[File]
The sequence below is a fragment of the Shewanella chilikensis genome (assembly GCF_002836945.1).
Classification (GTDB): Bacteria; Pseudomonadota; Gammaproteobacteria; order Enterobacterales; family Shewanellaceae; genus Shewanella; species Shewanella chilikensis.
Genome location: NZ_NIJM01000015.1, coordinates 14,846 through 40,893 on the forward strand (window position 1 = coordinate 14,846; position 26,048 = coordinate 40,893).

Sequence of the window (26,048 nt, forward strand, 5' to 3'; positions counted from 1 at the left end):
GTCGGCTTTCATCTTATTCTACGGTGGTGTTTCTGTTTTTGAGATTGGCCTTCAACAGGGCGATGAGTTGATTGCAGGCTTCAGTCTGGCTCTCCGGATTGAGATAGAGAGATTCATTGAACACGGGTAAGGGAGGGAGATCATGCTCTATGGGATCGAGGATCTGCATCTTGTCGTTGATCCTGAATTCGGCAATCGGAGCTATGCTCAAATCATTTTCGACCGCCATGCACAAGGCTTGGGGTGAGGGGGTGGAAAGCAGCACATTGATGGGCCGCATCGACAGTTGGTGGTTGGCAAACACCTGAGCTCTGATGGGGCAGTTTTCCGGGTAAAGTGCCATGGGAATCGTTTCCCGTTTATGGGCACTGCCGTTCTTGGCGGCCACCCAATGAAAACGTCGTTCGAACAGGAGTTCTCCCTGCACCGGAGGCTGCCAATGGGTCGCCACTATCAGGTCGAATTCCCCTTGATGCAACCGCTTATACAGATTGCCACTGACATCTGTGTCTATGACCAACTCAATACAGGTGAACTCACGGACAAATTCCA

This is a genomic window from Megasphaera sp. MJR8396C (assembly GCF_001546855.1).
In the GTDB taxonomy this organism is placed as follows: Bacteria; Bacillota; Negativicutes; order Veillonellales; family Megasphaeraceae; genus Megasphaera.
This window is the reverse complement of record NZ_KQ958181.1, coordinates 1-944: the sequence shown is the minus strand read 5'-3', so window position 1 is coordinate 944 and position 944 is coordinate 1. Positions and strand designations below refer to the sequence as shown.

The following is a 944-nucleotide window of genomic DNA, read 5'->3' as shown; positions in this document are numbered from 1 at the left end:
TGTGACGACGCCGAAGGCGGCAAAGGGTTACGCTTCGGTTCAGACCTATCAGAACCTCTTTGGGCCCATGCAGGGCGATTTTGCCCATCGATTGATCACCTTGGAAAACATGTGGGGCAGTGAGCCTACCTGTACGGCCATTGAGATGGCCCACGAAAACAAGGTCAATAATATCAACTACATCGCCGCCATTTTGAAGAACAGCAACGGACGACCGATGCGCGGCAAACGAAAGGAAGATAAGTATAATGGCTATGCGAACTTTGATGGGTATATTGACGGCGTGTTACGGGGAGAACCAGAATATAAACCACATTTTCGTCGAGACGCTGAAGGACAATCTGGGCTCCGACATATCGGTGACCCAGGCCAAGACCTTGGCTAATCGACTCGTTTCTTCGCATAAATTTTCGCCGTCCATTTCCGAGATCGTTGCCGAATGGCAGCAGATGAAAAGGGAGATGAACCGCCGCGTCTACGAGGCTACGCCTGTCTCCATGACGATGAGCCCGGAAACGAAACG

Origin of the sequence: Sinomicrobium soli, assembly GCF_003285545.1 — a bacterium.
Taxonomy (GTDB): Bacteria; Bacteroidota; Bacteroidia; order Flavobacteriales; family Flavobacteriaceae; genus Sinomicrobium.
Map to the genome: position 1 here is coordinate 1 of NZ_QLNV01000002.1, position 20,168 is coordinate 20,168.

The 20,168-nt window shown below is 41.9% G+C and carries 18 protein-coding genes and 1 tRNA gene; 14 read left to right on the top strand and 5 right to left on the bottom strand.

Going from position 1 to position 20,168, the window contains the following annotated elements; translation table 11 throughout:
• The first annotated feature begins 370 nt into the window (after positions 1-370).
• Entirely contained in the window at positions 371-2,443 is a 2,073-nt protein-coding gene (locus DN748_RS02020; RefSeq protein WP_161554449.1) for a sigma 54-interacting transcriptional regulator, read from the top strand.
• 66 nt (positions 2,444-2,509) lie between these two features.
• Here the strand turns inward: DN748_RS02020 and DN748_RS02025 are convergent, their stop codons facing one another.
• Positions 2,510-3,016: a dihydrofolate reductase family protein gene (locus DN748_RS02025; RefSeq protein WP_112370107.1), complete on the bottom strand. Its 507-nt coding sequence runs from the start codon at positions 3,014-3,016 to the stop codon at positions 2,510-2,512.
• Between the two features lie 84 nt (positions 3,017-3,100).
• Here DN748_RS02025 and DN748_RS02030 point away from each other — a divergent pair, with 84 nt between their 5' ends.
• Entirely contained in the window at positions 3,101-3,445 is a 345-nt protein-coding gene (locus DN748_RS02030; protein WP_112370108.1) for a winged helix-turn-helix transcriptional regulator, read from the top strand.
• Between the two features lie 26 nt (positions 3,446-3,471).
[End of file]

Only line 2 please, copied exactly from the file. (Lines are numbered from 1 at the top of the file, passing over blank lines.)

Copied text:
Classification (GTDB): Bacteria; Pseudomonadota; Gammaproteobacteria; order Enterobacterales; family Shewanellaceae; genus Shewanella; species Shewanella chilikensis.